Trump tries to boost legislative agenda in Congress

As President Donald Trump meets Tuesday with Republican leaders in the House and Senate, his legislative agenda continues to face struggles in the Congress, as GOP lawmakers look to jump start White House plans for major changes to the Obama health law, money to spur construction of new roads and bridges, a major tax reform proposal, and more.

“The President will welcome Representatives and Senators to the White House to talk more about what’s next on the legislative agenda,” said spokeswoman Sarah Huckabee Sanders.

Here’s what Congress will try to do – with a push from the White House:

1. Senate deal making on health care. The biggest item on the to-do list is in the Senate, where Republicans are still looking for a way to come to an agreement on a plan to make major changes in the Obama health law, as there were no hints that anything had changed during the recent 10 day break. “I don’t really have anything new to tell you,” said Sen. Shelley Moore Capito (R-WV). “My personal view is we’ve got til now to the Fourth of July to decide whether the votes are there or not,” said Sen. Roy Blunt (R-MO). “We’re ready to land this airplane,” said Sen. John Cornyn (R-TX), referring to the GOP effort to repeal Obamacare. “It’s been in the air for seven years, and it’s time to come in for a landing.” But right now, it’s not clear if Republicans can cobble together fifty votes.

2. Waiting on the details of a tax reform plan. The White House on Monday night made clear that we won’t see details of a Trump tax reform bill this summer. “Realistically, our expectation would probably be after Labor Day,” said White House Director of Legislative Affairs Marc Short, who told reporters that the White House wants to put together one Republican plan. “What we’re trying to avoid is to have a House bill, a Senate bill, and a White House bill,” Short said. Last week, President Trump said he was pleased with work on the tax bill. “Our tax bill is moving along in Congress and I believe it’s doing very well,” Mr. Trump said. But, right now, there is no bill, and according to the White House, we won’t have one for at least another three months.

3. Like tax reform, few details on infrastructure plan. This has been billed ‘Infrastructure Week” by the White House, as officials try to drum up interest and support in the President’s plans for new roads and bridges. But – like with tax reform – there is no infrastructure bill as yet in the House or Senate, or details from the White House, as officials say the specifics won’t be out for a few months. On Monday, Mr. Trump endorsed the idea of privatizing the nation’s Air Traffic Control system, a plan that was labeled “low hanging fruit” by a top adviser. But at this point, there still aren’t any details on how the President would fund a big boost in money for new roads and bridges – in fact, Mr. Trump’s own budget would cut $95 billion for road and bridge construction.

4. Work on 2018 spending bills remains in limbo. Congress has started hearings on next year’s budget, but no one knows how much money there will be to spend at this point. Federal law says Congress is supposed to approve an outline – the budget resolution – by April 15. Republicans still haven’t produced that plan, as the top line number for discretionary spending remains unclear. “We don’t have allocations yet,” said Sen. Chris Murphy (D-CT), as lawmakers in both the House and Senate wait to see where Republicans try to set spending levels for the Executive Branch in 2018. Because of the Congressional schedule, we pretty much already know that there will be stop gap budgets and maybe a year end Omnibus funding measure – and don’t forget, lawmakers must raise the debt limit before August. Congress only has 43 scheduled work days between now and the end of the fiscal year.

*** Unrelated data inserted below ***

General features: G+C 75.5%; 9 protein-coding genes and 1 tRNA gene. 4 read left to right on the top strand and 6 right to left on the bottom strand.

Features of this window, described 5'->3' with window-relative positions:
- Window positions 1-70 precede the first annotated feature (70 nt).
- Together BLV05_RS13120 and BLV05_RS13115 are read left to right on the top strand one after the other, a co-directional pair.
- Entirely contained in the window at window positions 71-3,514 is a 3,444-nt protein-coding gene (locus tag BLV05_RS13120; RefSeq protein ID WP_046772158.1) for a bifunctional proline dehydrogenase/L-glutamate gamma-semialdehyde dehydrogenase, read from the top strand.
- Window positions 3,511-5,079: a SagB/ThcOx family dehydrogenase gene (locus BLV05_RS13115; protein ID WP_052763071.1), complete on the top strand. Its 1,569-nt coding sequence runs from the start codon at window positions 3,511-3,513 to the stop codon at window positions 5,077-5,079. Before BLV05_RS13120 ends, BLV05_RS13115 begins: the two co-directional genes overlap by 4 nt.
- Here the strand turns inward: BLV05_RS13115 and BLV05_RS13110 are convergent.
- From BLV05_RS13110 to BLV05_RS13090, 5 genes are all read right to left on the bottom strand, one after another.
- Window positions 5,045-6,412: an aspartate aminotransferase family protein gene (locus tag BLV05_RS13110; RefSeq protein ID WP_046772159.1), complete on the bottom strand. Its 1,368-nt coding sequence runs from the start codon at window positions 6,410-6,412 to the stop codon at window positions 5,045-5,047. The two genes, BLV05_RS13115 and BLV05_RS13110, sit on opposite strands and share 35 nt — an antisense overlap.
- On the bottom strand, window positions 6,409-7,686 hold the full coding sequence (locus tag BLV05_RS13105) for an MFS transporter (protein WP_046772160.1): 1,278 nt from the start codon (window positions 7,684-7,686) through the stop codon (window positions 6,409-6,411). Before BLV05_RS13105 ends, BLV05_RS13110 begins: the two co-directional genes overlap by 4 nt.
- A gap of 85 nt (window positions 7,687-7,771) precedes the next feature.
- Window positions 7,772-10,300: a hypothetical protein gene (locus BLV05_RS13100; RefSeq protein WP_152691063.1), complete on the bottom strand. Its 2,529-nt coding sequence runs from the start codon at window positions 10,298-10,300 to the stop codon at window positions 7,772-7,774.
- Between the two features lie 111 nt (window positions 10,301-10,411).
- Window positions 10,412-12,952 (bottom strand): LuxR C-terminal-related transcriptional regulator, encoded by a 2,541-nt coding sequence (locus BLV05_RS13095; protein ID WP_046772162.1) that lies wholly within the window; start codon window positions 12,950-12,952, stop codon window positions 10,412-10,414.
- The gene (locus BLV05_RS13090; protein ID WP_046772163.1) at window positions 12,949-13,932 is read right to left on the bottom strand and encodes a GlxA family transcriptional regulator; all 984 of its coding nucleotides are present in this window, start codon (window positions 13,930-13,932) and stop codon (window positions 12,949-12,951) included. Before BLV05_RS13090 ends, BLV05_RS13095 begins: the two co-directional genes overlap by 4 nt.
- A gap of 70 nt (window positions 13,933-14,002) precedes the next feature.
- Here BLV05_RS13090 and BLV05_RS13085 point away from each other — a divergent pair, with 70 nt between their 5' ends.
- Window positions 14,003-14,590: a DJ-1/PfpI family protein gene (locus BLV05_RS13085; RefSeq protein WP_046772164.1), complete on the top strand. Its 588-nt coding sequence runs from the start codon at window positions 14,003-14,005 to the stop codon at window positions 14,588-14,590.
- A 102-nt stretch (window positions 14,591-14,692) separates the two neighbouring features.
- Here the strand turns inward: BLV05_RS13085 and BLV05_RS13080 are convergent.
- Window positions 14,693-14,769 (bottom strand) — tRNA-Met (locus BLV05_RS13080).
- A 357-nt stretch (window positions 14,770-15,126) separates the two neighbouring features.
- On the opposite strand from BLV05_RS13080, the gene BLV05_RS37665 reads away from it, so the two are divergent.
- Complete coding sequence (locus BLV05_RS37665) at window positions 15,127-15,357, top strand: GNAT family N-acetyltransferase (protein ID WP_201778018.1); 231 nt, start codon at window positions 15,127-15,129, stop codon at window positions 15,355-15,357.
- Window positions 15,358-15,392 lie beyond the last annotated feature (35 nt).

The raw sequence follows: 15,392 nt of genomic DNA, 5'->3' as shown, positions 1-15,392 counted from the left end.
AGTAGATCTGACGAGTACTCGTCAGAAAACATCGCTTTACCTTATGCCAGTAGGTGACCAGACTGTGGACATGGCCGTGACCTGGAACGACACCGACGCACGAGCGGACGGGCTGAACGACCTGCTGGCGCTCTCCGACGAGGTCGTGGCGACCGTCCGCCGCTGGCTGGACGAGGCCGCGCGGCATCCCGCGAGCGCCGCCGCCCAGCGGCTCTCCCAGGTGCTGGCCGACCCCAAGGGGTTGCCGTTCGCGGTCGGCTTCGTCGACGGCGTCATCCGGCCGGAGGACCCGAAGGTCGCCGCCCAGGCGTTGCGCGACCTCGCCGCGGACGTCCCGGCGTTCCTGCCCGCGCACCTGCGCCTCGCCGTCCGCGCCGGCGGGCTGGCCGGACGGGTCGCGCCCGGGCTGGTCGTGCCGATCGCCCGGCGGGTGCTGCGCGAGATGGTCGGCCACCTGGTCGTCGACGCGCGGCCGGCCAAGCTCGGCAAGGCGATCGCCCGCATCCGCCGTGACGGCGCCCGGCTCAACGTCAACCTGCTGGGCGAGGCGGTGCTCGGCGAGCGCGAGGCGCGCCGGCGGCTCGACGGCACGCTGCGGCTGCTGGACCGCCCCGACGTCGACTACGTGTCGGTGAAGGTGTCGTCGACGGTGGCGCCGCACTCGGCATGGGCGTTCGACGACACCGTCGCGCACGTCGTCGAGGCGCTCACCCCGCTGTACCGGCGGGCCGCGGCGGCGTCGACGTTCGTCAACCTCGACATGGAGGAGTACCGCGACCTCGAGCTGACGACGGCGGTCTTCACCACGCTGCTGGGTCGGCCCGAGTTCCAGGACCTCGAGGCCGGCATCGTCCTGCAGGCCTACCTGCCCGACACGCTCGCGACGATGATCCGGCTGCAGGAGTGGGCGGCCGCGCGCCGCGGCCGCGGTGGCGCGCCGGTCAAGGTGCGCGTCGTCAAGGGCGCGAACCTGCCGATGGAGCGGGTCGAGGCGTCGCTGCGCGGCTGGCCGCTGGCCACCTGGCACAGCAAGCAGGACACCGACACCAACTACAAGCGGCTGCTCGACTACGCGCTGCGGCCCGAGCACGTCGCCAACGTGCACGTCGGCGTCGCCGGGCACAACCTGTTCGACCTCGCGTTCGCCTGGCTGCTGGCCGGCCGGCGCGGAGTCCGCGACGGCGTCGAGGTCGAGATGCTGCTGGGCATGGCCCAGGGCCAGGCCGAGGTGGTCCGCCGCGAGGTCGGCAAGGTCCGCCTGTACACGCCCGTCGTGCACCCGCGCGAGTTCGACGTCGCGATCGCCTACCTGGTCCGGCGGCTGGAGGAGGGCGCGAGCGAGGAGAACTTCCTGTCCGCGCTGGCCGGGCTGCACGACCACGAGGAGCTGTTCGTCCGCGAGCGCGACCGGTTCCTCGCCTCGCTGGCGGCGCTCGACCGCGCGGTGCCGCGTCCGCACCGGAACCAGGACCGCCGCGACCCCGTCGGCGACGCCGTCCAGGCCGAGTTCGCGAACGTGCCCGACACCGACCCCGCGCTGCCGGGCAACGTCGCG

5. Trump tries to use his powers of persuasion. With a dinner Tuesday night, and meetings with top Republicans in Congress earlier in the day, President Trump will certainly have the chance to make clear to Republicans that he wants action on a host of measures in the House and Senate. But as the above calendar shows – there isn’t that much time, especially when you take five weeks off during the summer. And when you add in major hearings on Russia, that also sucks some of the oxygen away. “There’s no doubt that keeping members focused on investigations detracts from our legislative agenda,” said Short, the White House legislative director. Right now, it’s clear the Trump agenda needs a jolt.

6. Message discipline lacking on the President’s agenda. This was supposed to be “infrastructure week” for the White House – as officials had planned for a concerted effort this week to highlight proposals by the President to improve, airlines, inland waterways, road, bridges and more. But the President has been on the attack on Twitter the past few days, jabbing at the mayor of London over terrorism, expressing frustration over court challenges to his travel and refugee order, criticizing his own Justice Department for how they handled that matter, and blasting Democrats for slowing his nominations. Whether you think those are legitimate or not – they don’t have anything to do with infrastructure.

White House officials say they expect a “busy summer” in Congress on the Trump Agenda – stay tuned.

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